McGrath novels often include a lurid, pathological past, and there are hints of that from Constance, and those hints blow wide open into a lingering malignancy as the book progresses. All the past secrets, of course, reside at Ravenswood, a house that is slipping into decay–symbolic of course of the pathological secrets buried deep in the past. Why is Constance’s father (who reminds Sidney of the “pitchfork man in Grant Wood’s American Gothic”) so emotionally distant from his daughter? There are shades of du Maurier’s Rebecca here in the very unhealthy atmosphere at the family home at Ravenswood. There’s a creepy dried, up, “sour,” housekeeper, Mildred Knapp, who takes over after the lonely death of Constance and Iris’s mother Harriet. What’s the dark secret involving Mildred’s husband, and why are certain topics strictly off limits at Ravenswood? The book has an underlying trademark McGrath creepiness, with its emphasis on death and decay. Buildings and people fall apart. While one character is slowly dying, New York’s Penn Station is being stripped and noisily demolished–both incidents depress Sidney who sees the pointless destruction of the station as evidence of the decay of civilization.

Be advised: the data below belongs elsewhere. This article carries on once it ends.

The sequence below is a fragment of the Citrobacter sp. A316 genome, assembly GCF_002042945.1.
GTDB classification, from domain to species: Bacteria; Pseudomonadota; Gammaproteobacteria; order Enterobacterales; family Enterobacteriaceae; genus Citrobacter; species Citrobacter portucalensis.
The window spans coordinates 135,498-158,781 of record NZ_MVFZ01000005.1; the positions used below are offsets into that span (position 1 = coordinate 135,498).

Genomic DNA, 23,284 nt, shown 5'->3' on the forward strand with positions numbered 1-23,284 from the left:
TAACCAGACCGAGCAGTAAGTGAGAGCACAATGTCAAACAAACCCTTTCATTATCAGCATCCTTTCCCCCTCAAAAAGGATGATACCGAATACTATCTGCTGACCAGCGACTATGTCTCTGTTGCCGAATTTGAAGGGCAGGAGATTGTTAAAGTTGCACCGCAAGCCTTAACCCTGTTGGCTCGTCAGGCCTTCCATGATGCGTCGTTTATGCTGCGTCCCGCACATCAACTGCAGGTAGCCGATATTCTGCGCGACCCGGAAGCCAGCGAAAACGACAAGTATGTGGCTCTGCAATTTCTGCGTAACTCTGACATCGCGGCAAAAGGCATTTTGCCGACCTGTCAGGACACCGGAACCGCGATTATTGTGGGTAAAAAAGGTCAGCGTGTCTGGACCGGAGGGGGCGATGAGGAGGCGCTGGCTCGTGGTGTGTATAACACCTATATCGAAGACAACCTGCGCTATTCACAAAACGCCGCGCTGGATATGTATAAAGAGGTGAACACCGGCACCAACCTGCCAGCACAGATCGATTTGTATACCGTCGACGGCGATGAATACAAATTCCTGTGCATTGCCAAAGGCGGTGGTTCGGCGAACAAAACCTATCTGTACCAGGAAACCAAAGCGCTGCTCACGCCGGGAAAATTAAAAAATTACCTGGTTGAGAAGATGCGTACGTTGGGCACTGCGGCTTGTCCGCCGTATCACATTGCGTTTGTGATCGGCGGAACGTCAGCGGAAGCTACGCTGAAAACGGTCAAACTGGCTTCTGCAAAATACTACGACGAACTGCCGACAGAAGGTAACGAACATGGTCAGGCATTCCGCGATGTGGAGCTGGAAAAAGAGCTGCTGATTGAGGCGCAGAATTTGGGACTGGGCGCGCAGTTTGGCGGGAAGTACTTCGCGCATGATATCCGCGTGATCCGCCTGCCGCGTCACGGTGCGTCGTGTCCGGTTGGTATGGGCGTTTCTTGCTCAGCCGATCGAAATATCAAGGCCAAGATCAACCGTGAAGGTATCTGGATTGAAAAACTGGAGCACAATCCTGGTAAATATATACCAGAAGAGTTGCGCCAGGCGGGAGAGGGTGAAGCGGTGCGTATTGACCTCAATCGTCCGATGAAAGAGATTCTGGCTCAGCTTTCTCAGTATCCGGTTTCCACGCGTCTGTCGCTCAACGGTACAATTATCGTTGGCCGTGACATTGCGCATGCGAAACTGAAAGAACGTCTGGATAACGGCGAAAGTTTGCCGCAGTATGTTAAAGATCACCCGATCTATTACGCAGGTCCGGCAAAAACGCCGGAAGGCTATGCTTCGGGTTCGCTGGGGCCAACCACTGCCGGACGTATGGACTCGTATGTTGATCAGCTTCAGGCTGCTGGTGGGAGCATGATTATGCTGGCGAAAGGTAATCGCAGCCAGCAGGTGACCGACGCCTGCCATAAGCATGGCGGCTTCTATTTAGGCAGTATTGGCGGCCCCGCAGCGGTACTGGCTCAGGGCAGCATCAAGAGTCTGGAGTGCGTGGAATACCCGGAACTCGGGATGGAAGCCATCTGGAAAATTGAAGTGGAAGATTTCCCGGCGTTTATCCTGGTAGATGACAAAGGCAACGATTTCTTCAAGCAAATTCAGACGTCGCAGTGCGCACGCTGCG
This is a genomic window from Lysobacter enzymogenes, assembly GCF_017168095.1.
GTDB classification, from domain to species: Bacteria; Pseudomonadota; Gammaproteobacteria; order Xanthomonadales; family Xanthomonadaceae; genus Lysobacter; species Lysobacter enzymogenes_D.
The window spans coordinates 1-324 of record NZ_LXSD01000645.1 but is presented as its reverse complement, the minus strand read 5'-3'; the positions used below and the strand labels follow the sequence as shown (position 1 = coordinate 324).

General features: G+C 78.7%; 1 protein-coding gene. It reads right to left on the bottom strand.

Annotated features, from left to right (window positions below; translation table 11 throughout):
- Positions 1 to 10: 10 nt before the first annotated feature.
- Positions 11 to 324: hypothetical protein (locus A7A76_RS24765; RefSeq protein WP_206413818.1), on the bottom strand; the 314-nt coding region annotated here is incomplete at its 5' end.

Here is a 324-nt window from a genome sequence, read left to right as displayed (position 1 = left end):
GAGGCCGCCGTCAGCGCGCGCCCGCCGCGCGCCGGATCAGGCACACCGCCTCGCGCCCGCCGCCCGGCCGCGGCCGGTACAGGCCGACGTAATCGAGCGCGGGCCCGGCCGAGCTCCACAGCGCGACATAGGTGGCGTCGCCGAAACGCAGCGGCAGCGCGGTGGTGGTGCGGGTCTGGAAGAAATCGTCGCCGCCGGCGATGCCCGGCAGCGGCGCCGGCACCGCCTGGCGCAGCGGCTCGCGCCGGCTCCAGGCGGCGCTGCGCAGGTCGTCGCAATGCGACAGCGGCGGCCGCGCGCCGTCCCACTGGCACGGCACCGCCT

Constance is a problematic character in this beautifully written novel in which the characters never quite seem comfortable together as they drift through the story rather like disinterested dance partners. While Constance is the less-favoured daughter, there’s something of the spoiled brat about her damaged air, and for this reader, there were a couple of story threads which were never fully explored–one involving oily lounge lizard, pianist Eddie Castrol, thrown into the mix but underexploited for the plot.  Dr. Haggard’s Disease remains my favourite McGrath novel, and it’s a book that set an impossibly high standard to beat, and unfortunately Constance doesn’t come close. The madness and obsession found in Asylum, Spider and Dr Haggard’s Disease appear in Constance but in a much lighter dose. There were occasions when the novel seemed about to take the reader down the dark labyrinth of total insanity, but instead the story lands on neuroticism. Does Gothic not translate effectively to Manhattan in the 60s? Or is Gothic simply replaced by its more modern counterpart, Neuroticism?